The Physical Exam Remains an Effective Tool for Physicians

A new study published in the Annals of Family Medicine highlights the necessity of the physical exam in medicine concluding that “it not only contributes diagnostic information but is a therapeutic intervention in and of itself.” In the paper, Family Physicians’ Experiences of Physical Examination, Martina Kelly, Lisa Freeman and Tim Dornan explain the two key factors that reinforce why the physical exam remains an integral part of medicine:

·       From a gnostic standpoint, the study found that the physical exam is essential for making accurate diagnoses. The authors cite physician testimonials referring to the physical exam as an instrumental aspect of care because it allows providers to identify abnormalities specific to certain conditions. Kelly, Freeman and Dornan also cited evidence about the relationship between declining physical exam skills among medical school graduates and the increasing likelihood of misdiagnosis.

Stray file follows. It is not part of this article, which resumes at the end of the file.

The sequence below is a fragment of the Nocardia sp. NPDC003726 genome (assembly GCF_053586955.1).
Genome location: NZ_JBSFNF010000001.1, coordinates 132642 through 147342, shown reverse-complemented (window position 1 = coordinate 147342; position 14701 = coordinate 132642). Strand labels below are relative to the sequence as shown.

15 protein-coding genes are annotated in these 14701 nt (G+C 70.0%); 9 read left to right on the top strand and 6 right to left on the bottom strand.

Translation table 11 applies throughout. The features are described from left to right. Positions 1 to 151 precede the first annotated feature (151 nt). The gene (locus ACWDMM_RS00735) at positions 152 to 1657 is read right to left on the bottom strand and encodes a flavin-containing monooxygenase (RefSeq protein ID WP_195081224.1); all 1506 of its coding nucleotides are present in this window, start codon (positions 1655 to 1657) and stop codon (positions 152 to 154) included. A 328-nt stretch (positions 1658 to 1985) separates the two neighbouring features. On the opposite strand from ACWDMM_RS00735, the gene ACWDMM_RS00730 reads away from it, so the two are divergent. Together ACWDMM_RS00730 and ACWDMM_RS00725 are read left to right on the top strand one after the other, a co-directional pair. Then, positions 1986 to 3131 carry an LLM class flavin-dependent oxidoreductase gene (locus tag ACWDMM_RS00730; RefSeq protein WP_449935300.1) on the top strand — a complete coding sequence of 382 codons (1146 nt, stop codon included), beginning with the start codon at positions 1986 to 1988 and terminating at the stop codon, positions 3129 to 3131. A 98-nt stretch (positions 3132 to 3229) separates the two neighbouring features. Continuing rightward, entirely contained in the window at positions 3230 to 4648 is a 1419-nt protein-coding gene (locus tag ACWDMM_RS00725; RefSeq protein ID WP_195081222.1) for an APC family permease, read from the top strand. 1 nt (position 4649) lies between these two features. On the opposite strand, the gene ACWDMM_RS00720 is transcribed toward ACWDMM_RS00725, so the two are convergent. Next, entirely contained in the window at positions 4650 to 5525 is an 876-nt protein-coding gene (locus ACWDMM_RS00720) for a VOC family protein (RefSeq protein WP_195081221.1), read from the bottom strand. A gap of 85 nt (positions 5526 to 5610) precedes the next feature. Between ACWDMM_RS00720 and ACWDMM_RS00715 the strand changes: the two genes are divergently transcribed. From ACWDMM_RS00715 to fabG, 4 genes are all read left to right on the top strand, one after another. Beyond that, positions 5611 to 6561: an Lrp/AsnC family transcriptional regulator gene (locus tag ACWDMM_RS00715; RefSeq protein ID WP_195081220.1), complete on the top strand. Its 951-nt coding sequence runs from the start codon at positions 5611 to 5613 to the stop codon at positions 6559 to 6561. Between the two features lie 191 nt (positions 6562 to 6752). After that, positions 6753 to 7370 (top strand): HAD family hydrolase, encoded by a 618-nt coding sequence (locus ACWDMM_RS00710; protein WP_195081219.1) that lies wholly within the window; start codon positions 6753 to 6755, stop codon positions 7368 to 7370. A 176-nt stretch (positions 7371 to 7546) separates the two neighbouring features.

·       Subjectively, the researchers describe the physical exam as a “form of nonverbal communication within doctor-patient relationships that promotes rapport and trust.” They explain that the physical exam remains “a cornerstone of medicine” because it is “a privileged human interaction within an age-old tradition of laying on hands.” Without the examination, the authors believe this connection will be lost.

The researchers say recent discussion on the “utility of physical examination in contemporary clinical practice” inspired them to explore its current value in patient care. At a time when artificial intelligence is transforming medicine, we believe the opportunity lies in a synergy between technology and the physical exam and agree when Kelly, Freeman and Dornan describe the optimal outcome as one that combines “the science and art of clinical practice” into patient care.


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